Anyway if you want middlegame commentary there are probably better places to go than anything I'm likely to write. One of them is probably the Internet Chess Club, where, I am told, easily the best live commentary is to be found. I've always avoided registering on the ICC, partly on the grounds that it will cost me money that I prefer to spend on chocolate and bus fares, partly because if I possessed such a subscription I would quite certainly use it.
Having wasted too much time during my Masters playing chess against weak players on the internet, God alone how much time I would waste playing against good players on the ICC. (As it is, I prefer to waste my time and yours writing on here. Har har.) Nevertheless, in the hope of getting something for nothing I registered for their seven-day free trial on Tuesday and downloaded their software, receiving an email which promised:
Follow the instructions to download and install. Once installed, you will have a new icon on your desktop screen. This is what you will use to logon to the Internet Chess Club server. Double-click on the new icon. Then you will enter your username and password, and then click on the "connect" button and you'll connect to our playing site.No such thing occurred and even if it had, unless it gave me free access to their commentary team (which I was fairly sure it wouldn't) then it was best avoided anyway. I am now in receipt of a plaintive email from the ICC wondering why I'm not using the software.
Even if I were able to access their commentary, they're on a fifteen-minute delay. Naturally I'd like to cut out that fifteen-minute gap and according to the commentary on Chessdom:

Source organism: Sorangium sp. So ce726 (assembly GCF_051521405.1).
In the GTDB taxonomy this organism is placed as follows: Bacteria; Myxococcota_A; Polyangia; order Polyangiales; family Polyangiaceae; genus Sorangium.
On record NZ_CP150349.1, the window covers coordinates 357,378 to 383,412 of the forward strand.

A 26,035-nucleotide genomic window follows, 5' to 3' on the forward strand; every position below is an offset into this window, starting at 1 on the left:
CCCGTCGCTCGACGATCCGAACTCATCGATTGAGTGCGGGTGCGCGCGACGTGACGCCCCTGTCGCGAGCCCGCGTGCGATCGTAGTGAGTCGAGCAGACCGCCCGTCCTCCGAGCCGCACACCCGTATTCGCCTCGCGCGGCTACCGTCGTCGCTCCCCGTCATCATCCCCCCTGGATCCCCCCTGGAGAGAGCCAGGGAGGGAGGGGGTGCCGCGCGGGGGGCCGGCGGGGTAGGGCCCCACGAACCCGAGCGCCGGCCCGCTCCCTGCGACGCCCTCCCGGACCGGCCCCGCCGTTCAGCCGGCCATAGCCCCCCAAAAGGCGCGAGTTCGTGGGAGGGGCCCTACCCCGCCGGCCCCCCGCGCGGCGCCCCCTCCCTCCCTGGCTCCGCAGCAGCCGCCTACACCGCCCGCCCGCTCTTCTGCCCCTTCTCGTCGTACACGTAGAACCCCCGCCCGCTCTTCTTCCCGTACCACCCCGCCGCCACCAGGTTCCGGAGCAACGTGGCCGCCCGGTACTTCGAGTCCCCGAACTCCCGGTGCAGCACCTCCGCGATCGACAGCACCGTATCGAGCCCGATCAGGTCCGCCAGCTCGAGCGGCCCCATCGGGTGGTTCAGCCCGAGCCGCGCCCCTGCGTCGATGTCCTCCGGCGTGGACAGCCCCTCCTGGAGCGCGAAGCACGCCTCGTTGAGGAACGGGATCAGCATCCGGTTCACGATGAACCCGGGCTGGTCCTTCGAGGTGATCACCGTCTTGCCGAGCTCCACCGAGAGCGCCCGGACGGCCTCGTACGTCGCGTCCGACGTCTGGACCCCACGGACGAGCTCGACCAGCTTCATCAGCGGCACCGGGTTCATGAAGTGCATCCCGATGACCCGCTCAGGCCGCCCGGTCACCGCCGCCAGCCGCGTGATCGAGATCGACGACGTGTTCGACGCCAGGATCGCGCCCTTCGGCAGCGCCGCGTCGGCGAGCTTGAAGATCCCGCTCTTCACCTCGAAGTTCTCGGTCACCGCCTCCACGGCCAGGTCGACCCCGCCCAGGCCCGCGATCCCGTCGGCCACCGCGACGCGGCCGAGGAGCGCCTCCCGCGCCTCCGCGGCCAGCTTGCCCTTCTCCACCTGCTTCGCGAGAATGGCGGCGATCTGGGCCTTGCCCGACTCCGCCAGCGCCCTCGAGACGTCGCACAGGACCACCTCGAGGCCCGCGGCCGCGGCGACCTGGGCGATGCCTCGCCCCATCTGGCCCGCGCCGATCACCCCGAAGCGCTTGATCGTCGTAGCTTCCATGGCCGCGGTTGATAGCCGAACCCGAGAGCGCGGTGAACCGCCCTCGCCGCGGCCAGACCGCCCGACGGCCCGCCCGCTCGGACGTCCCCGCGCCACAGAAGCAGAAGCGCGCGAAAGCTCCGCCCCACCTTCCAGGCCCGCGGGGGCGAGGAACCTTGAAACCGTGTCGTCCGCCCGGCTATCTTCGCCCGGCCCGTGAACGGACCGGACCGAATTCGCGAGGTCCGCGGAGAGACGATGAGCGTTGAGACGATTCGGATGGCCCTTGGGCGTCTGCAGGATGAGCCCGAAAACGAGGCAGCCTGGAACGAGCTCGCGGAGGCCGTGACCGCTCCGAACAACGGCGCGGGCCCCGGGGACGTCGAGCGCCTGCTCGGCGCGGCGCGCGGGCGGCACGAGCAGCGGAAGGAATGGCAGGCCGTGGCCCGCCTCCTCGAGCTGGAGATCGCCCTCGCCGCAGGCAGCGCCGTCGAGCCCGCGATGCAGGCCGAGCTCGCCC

For a live broadcast go to the official site.This is a curious thing for them to say, not least because there is no "live commentary" on the official site. Odder still, that site is on a half-hour delay.
Why? Why would the official site subject itself to a longer delay than the one required of other licensed sites? As I move reluctantly towards my middle forties I find there are many aspects of the contemporary world which baffle me, for which state my confusion at the chessboard will serve both as example and metaphor. Yesterday I struggled to sign up for Chesscube which refused to acknowledge the existence of the @ character whenever I typed it in (it insisted on rendering it as 2 or ignoring it altogether) which is a substantial disadvantage when trying to register an email address. So it was back to Chessdom, which is by its account fifteen minutes behind live, and by other accounts a little behind Chesscube. This is a bit problematic when you're trying to discuss the games with your friends by email and they are watching a different site, since you're predicting moves that they can already see have not been played. So you sit there clicking Refresh, never knowing whether or not that's actually required and cursing the official site for its apparently pointless tardiness.
So yesterday I stayed with Chessdom until Kramnik played 30...Nf4. At which point we parted company - not because I was confident of the draw agreement that was, as it turned out, imminent, but because the site went down.
And this is what I know, in advance, is going to happen on October 31, because it's happened, I think, practically every time I've followed a chess event in the nine or ten years I've been watching them on the internet. I would watch the final game from the start, right from move one, just to make sure I was safely logged in, and it wouldn't make any difference. As the climax and the time control drew near, every bastard in the world would pile in, the server would crash and I would find out the result about forty-five minutes after it was all over.
A decade has passed, server capacity has increased, internet performance improved - and yet, I know this is going to happen again, come half-past six, quarter to seven, my time, on Friday fortnight. If it happens after thirty moves of game two, it's going to happen in game twelve. I know this already. A journey of a thousand miles ends a single step from the finish.